Revitalise your savings
You never know what's around the corner, but there are ways to plan ahead to ensure you don't get caught off guard. Building up a sizeable pot of savings is the best possible way to ensure financial security, whatever life throws at you.
Having a target to focus on will help keep you motivated to save, but the first aim for your savings should be to build up an emergency fund. This will make sure you're equipped to deal with any unexpected expenses, such as car repairs, or a change in your circumstances, such as redundancy. It's generally advised that the size of this fund should be equal to between three and six months of your salary.
The best way to build up a fund like this is to get into the habit of saving regularly, ideally every month. The steps you have taken so far will indicate how much you can afford to save, taking into account your fixed expenses and a budget for non-essential expenditure. Planning to put this sum into a savings account, however, is unlikely to happen unless you have some serious will power.
So, to avoid frittering it away throughout the month, set up a standing order to whip it straight out of your current account and into savings on payday. "This is the most effective way of creating a savings habit," says Philip Pearson, partner at financial planners P&P Invest in Southampton. "Otherwise it is all too easy to spend the cash without thinking."
Finding the motivation
If you have committed to cutting back in a particular area of spending or giving up something for the New Year, redirecting the money you would have spent on these things into a savings account is great motivation to keep going.
The next step is to decide what type of account to save in to boost your money. "It is important to minimise the effect of taxation upon savings," says Pearson. "Without doing so you will not get the full benefit of your savings habit." Growth on your savings will be taxed at your marginal rate, either 20% for basic rate taxpayers or 40% for higher rate taxpayers. However, there is one way to protect your savings from the taxman, in a cash ISA (individual savings account). Everyone can save up to £3,600 in a cash ISA in 2008/09 and your savings can grow free of tax.
"Cash ISAs generally provide the most generous interest rates over alternative deposit accounts, with many providing instant access should capital be required in the short-term," adds Pearson.
When you have utilised your ISA allowance, you have a broad choice between a number of different types of accounts, such as regular savers, fixed-rate bonds, notice and no-notice accounts. The best option for you will depend on a number of factors.
Regular saver accounts for example, usually require you to commit to contributing a certain amount each month in order to receive the advertised interest rate. If you find it difficult to stick to saving a regular sum, such an account is a good way to make you save because you will often be penalised by not receiving interest on any month in which you miss a payment.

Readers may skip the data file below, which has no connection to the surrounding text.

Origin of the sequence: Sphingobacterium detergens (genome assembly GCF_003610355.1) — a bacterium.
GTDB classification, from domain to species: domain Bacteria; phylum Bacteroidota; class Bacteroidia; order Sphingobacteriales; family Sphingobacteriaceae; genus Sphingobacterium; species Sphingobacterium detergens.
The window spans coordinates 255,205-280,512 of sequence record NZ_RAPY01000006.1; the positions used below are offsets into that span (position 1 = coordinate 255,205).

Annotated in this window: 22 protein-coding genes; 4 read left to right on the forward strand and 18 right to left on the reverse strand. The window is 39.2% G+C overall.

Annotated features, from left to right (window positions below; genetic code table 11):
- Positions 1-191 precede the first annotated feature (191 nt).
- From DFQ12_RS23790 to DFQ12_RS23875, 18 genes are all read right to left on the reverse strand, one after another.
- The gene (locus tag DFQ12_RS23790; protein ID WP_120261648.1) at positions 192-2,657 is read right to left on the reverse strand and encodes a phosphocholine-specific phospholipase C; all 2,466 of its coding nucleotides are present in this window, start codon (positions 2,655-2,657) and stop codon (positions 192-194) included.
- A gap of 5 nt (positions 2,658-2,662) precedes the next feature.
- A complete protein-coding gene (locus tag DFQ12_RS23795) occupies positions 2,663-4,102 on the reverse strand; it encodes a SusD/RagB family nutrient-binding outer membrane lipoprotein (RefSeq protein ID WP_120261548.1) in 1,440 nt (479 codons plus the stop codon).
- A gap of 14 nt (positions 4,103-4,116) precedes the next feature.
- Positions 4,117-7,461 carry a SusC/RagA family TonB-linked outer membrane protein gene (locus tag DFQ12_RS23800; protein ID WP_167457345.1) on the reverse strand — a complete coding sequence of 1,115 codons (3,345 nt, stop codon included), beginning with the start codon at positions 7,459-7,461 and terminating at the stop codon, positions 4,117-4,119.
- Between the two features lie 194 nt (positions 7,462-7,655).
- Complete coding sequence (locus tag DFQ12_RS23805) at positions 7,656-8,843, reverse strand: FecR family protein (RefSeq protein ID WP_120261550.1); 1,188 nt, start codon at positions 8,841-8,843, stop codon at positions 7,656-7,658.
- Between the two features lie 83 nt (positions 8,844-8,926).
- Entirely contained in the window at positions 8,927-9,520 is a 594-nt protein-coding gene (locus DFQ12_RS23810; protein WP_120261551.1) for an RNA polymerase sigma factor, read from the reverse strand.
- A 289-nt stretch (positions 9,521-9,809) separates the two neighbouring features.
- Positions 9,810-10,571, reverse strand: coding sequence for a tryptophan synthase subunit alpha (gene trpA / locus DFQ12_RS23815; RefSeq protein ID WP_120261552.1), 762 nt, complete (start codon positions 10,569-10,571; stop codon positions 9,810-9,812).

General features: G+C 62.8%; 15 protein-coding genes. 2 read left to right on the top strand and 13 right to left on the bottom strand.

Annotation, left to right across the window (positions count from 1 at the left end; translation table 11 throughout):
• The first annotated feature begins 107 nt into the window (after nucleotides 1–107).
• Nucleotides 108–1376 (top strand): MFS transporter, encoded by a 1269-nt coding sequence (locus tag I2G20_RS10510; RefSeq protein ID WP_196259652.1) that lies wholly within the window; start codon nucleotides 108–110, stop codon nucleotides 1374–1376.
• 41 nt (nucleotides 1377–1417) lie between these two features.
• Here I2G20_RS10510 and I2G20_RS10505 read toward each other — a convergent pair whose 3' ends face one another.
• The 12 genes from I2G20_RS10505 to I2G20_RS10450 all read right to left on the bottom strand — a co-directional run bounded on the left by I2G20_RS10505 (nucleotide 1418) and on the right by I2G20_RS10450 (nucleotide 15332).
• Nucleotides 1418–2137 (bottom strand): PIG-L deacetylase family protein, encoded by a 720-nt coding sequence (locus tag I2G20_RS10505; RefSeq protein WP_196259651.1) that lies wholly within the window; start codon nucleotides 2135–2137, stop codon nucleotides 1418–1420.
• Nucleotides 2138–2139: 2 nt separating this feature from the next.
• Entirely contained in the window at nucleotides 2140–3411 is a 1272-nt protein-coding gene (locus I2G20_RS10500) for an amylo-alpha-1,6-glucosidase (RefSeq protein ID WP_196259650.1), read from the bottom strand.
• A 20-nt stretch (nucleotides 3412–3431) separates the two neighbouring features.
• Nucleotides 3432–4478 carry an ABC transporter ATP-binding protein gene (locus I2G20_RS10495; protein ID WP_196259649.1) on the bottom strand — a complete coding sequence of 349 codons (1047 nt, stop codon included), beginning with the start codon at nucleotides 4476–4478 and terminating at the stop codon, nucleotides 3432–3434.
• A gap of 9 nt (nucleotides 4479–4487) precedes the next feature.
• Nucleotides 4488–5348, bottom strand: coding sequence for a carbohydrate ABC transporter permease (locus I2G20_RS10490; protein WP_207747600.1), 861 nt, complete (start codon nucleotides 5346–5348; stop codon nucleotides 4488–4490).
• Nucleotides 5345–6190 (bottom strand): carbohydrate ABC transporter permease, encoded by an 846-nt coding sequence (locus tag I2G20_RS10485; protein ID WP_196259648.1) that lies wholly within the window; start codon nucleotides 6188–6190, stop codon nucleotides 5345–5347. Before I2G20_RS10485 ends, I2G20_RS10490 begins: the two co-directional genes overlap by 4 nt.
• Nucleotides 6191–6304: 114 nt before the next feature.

However, to find the best saving accounts today check out the Moneywise daily guide to saving accounts.
If you have a lump sum to save that you don't want to be tempted to dip into, fixed-rate savings bonds are a good option because your money is often tied up for a period of between three months to five years to enable it to grow. Again, you can find the best rates with Moneywise's daily guide to saving accounts.
If you are building up your emergency fund or saving for something in the short-term, such as a new TV, an account with instant or notice access will be more suitable.
The final step is to find which provider offers the best interest rate. Best-buy tables on sites such as Moneywise.co.uk are a good place to start because you can compare them all in one place - but make sure you don't get caught out by any restrictions and introductory bonus rates that drop to miserly levels when the period ends.
Now you've got your savings habit in place, it's important to keep it up so you can watch your money grow. Check regularly how your interest rate compares with the rest of the market, and if it's lagging behind, don't be afraid to jump ship to another account. It's your money after all, so make it work hard.
There are limits to how much you can invest in any tax year. For 2011/12, the limit is £10,680. Of that, the maximum you can invest in cash is £5,340 and the balance of £5,340 can be invested in shares (individual company shares or investment funds). If you don’t take the cash ISA allowance, you can invest up to £10,680 into a stocks and shares ISA.
Invidivual Savings Accounts were introduced on 6 April 1999 to replace personal equity plans (PEPs) and tax-exempt special savings accounts (TESSAs) with one plan that covered both stockmarket and savings products, the returns from which are tax-exempt. The ISA is not in itself an investment product. Rather, it’s a tax-free “wrapper” in which you place investments and savings up to a specified annual allowance where the returns (capital growth, dividends, interest) are tax-exempt (you don’t have to declare ISAs and their contents on your tax return). However, any dividends are taxed within the investment, and that can’t be reclaimed.
An account opened with a clearing bank (few building societies offer current accounts) that provides the ability to draw cash (usually via a debit card) or cheques from the account. Some pay fairly minimal rates of interest if the account is in credit. Most current accounts insist your monthly income (salary or pension) is paid directly in each month and they offer a number of optional services – such as overdrafts and charge cards – which are negotiable but will incur fees.